This was an experiment born out of “wanting to come to the dancehall with a complete body of work. We was young men fresh out of school and we had the studio at our disposal, our brains bubbling, bursting. We wanted to make music that would work in the dancehall. We had a genuine interest in going on a journey.”

Mr Mention became the bestselling album in Jamaican history. Its 1993 follow-up, Voice of Jamaica, made a broader statement still, shifting between love songs, dancehall bangers, hip-hop flavours (Busta Rhymes features) and social concerns. Then came ’Til Shiloh and Inna Heights, stunningly crafted albums of melodic Rasta reggae conceived during his conversion to Rastafari. “Those were tremendous bodies of work, messages I received when I was going through my awakening: Rastafari and reggae music are together.” The music aimed to “re-educate the masses” about the religion and culture: “We have shared our music with the world and we see many people wearing dreads, but they don’t understand the teachings.”

This restless creativity earned him five Grammy nominations before winning him best reggae album for Before the Dawn in 2011 – the ceremony came days before his incarceration and he couldn’t attend – and is still evident on his first post-prison album, Upside Down 2020. Featuring stars such as John Legend and Pharrell, it mixes up past and present styles of Jamaican music, nods to hip-hop and R&B, and on a couple of occasions ushers country into the dancehall. The latter shouldn’t be that surprising – country was once huge in Jamaica – but Banton’s breadth of influences is still remarkable.

“You have to move forward – it’s liberation,” he says. “There is no future in the past. Let it serve as a guiding force, but that’s all. Music is in my blood. I can’t lock myself in a single room; evolution is what you’re supposed to do.”

At 46 and free from the hell of the last few years, Banton has earned his place as reggae’s elder statesman, and is a genuine inspiration for the broadminded generation of Jamaican artists coming through, the likes of Chronic LawJaz Elise and Leno Banton, son of star deejay Burro Banton, to whom Buju’s stage surname is a tribute. He is keeping reggae’s roots where the ground has always been most fertile: the regular Jamaican people. According to culture minister Babsy Grange, they “would have loved him just the same even if he’d come back in handcuffs”.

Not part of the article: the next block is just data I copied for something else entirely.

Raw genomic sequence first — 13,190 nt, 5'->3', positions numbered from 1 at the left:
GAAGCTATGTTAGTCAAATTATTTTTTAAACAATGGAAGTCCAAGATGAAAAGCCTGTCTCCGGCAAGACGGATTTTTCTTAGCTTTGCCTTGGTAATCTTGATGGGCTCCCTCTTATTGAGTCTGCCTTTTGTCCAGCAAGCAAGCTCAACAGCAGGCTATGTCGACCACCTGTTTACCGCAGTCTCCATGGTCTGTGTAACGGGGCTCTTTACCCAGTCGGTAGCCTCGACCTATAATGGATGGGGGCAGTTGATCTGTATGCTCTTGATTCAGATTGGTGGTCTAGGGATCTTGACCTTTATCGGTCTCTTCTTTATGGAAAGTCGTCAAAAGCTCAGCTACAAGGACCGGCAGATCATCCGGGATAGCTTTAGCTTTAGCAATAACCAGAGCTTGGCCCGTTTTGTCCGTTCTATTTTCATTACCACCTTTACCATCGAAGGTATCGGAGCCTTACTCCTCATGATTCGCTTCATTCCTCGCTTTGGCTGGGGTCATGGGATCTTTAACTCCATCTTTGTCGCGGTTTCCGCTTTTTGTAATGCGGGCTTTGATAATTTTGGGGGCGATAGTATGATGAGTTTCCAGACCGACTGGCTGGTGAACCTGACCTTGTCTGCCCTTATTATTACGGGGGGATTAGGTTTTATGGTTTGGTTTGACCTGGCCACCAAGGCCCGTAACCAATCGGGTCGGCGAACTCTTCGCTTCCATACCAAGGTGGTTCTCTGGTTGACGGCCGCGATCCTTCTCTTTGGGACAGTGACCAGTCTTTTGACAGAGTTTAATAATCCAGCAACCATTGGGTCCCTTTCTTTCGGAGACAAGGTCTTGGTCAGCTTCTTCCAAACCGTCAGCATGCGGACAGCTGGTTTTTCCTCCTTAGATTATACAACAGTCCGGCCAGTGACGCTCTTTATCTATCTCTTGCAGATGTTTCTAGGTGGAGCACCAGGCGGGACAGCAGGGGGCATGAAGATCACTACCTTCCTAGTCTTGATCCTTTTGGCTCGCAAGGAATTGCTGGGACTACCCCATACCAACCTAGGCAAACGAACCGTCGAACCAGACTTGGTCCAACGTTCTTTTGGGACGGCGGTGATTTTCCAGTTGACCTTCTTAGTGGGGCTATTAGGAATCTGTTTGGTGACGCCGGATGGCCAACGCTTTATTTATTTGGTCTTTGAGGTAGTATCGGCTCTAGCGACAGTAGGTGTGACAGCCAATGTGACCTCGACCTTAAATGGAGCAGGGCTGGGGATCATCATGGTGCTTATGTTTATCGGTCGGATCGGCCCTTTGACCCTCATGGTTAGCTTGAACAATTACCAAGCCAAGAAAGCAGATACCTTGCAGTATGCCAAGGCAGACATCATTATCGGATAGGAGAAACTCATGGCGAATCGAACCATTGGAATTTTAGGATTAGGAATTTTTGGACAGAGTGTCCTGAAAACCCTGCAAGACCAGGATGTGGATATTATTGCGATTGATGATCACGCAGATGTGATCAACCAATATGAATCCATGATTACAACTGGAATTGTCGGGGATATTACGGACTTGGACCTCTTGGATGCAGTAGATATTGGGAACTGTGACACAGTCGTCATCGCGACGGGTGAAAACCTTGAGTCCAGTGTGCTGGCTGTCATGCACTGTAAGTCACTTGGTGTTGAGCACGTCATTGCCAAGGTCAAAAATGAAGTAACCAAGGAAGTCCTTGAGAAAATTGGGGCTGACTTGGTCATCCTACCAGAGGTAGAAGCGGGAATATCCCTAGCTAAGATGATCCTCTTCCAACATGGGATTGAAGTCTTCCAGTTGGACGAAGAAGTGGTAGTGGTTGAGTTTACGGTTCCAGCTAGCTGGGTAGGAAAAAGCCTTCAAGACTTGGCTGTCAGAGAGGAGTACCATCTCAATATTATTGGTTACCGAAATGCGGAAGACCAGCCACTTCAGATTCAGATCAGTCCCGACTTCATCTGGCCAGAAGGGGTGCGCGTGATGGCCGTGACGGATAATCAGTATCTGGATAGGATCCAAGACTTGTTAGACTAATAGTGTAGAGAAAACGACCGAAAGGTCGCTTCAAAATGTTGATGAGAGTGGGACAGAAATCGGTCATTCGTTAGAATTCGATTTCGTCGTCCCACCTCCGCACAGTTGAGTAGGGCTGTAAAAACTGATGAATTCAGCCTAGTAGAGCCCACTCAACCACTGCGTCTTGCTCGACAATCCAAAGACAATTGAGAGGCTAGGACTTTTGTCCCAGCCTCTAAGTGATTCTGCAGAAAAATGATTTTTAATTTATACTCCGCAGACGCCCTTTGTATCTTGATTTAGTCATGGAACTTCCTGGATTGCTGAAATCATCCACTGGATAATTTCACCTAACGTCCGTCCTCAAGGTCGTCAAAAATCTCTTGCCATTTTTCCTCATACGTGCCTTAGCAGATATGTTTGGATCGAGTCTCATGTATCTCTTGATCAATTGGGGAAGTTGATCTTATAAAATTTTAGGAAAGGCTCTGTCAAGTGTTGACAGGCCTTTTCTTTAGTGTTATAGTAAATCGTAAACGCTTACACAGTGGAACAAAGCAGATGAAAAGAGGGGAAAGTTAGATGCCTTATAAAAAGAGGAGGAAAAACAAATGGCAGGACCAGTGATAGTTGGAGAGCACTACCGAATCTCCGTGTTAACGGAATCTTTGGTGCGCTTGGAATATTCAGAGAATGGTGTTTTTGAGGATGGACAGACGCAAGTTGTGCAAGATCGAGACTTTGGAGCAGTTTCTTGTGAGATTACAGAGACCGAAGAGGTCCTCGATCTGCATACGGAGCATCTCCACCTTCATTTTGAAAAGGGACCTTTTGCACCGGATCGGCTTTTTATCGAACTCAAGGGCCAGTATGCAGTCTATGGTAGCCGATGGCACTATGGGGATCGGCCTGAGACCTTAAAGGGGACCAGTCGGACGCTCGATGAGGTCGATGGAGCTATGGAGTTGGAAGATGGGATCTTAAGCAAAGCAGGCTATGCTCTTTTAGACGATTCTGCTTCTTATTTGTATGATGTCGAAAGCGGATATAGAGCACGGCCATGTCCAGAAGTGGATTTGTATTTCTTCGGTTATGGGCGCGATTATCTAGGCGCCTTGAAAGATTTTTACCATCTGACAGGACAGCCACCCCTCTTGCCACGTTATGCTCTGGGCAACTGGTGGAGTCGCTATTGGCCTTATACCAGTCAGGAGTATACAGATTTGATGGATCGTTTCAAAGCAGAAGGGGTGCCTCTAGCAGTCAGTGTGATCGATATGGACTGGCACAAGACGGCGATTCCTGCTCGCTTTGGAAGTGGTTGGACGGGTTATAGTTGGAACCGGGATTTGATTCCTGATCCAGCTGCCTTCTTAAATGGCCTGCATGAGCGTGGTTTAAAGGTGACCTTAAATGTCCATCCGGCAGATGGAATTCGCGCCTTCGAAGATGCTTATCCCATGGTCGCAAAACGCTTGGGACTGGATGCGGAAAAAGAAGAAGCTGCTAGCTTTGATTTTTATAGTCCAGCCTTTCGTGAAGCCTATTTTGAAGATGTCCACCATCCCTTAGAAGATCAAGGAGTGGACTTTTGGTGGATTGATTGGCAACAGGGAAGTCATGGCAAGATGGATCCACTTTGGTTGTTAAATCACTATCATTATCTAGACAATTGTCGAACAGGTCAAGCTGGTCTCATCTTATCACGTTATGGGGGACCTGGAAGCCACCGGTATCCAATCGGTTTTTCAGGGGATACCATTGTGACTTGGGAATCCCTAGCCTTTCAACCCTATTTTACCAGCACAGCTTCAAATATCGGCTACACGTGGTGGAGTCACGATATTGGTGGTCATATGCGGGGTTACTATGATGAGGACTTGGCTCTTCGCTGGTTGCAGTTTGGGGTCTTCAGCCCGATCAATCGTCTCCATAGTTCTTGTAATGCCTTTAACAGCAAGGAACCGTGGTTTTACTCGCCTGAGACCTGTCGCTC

Buju Banton’s new album, Upside Down 2020, is out now.

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It's Gonna Be Real Dancehall!!!

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Damian ‘Junior Gong’ Marley will be the executive producer of Bounty Killer’s upcoming album.

The Warlord made the revelation during an interview with radio disc jockey Nikki Z recently.  According to Bounty, the album comes 18 years after his 2002 album, Ghetto Dictionary, which was released by VP Records.

“Now its 2020 and I am working on an album also.  So I am building up the fire and gassin up di place… I am not done; I am not dead. I am ready again.   And, it has been like 18 years I put out an album 2002.  The Ghetto dictionary; that’s my last album. That’s two generations actually, so it’s overdue- way past overdue, so I am working on an album with Ghetto Youths,” he said.

“Junior Gong is gonna be the executive producer.  So it’s gonna be something to listen to. It’s gonna be the real dancehall. I’m gonna remind them what dancehall is.  Some people don’t remember what dancehall is and what the real foundation is… so we gonna take them to the real hardcore,” he explained.

Bounty, yesterday, shared a photo outside the Marley family’s legendary Tuff Gong studio in Kingston, with dancehall artiste Agent Sasco, formerly Assassin.The pair teased fans with an upcoming “deadly” Bounty Killer and Agent Sasco

Meanwhile, Bounty Killer said he was in no rush to complete the album, as that was not his style.

“In music, we have no time, no date. It’s when the music say its time.  Because you don’t give yourself deadline in music; never do dat.  Just make music come as inspiration.    Das why I haven’t put out an album in 18 years.  Cause I never look at no time like ‘yow a 10 years now enuh or 15 years, because everybody bukking me u and saying yow, is nearly 20 years,” he said.

Bounty Killer has released several studio albums since he burst onto the dancehall scene in the early 1990s.  The last one, Ghetto Dictionary: The Mystery, which was released by VP Records in January 2002 featured 20 tracks including hits such as Sufferah featuring Wayne MarshallMysteryHigh Grade ForeverPot of Gold featuring Richie StephensArrow and the title track Ghetto Dictionary.

The superstar has long spoken of the high regard which he has for the Youngest Veteran whom he has described as exceptionally brilliant, while Marley himself always refers to the artiste as a ‘legend’.Damian Marley and Bounty Killer in 2017.

Last August, Damian made it known that he would love to produce tracks for Bounty Killer, whom he said he first met while in his early teens.   He told the Jamaica Observer newspaper at the time that he loved the Killer’s music, and that the Seaview Gardens native always looked out for him from his teenage days.